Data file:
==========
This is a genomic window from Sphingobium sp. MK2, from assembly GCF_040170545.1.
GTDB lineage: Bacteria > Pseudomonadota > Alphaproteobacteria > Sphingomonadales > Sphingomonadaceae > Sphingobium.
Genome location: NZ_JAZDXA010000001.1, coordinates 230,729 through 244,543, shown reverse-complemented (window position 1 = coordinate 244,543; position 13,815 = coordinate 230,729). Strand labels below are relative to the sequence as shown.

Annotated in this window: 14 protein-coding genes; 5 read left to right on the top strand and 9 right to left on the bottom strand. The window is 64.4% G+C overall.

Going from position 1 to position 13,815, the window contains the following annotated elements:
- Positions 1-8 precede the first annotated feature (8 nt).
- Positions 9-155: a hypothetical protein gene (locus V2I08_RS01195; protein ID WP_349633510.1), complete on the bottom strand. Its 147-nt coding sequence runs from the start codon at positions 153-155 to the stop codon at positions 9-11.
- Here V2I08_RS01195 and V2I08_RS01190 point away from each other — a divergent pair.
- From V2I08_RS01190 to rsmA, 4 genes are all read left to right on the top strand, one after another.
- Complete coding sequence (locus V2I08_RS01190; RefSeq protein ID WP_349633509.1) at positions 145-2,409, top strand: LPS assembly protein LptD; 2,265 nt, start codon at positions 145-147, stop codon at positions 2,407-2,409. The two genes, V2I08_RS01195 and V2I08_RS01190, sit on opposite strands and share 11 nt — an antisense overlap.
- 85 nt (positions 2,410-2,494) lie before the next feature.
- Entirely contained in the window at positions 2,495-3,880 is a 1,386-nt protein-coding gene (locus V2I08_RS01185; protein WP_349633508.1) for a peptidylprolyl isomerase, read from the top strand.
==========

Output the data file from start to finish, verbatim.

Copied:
This is a genomic window from Sphingobium sp. MK2, from assembly GCF_040170545.1.
GTDB lineage: Bacteria > Pseudomonadota > Alphaproteobacteria > Sphingomonadales > Sphingomonadaceae > Sphingobium.
Genome location: NZ_JAZDXA010000001.1, coordinates 230,729 through 244,543, shown reverse-complemented (window position 1 = coordinate 244,543; position 13,815 = coordinate 230,729). Strand labels below are relative to the sequence as shown.

Annotated in this window: 14 protein-coding genes; 5 read left to right on the top strand and 9 right to left on the bottom strand. The window is 64.4% G+C overall.

Going from position 1 to position 13,815, the window contains the following annotated elements:
- Positions 1-8 precede the first annotated feature (8 nt).
- Positions 9-155: a hypothetical protein gene (locus V2I08_RS01195; protein ID WP_349633510.1), complete on the bottom strand. Its 147-nt coding sequence runs from the start codon at positions 153-155 to the stop codon at positions 9-11.
- Here V2I08_RS01195 and V2I08_RS01190 point away from each other — a divergent pair.
- From V2I08_RS01190 to rsmA, 4 genes are all read left to right on the top strand, one after another.
- Complete coding sequence (locus V2I08_RS01190; RefSeq protein ID WP_349633509.1) at positions 145-2,409, top strand: LPS assembly protein LptD; 2,265 nt, start codon at positions 145-147, stop codon at positions 2,407-2,409. The two genes, V2I08_RS01195 and V2I08_RS01190, sit on opposite strands and share 11 nt — an antisense overlap.
- 85 nt (positions 2,410-2,494) lie before the next feature.
- Entirely contained in the window at positions 2,495-3,880 is a 1,386-nt protein-coding gene (locus V2I08_RS01185; protein WP_349633508.1) for a peptidylprolyl isomerase, read from the top strand.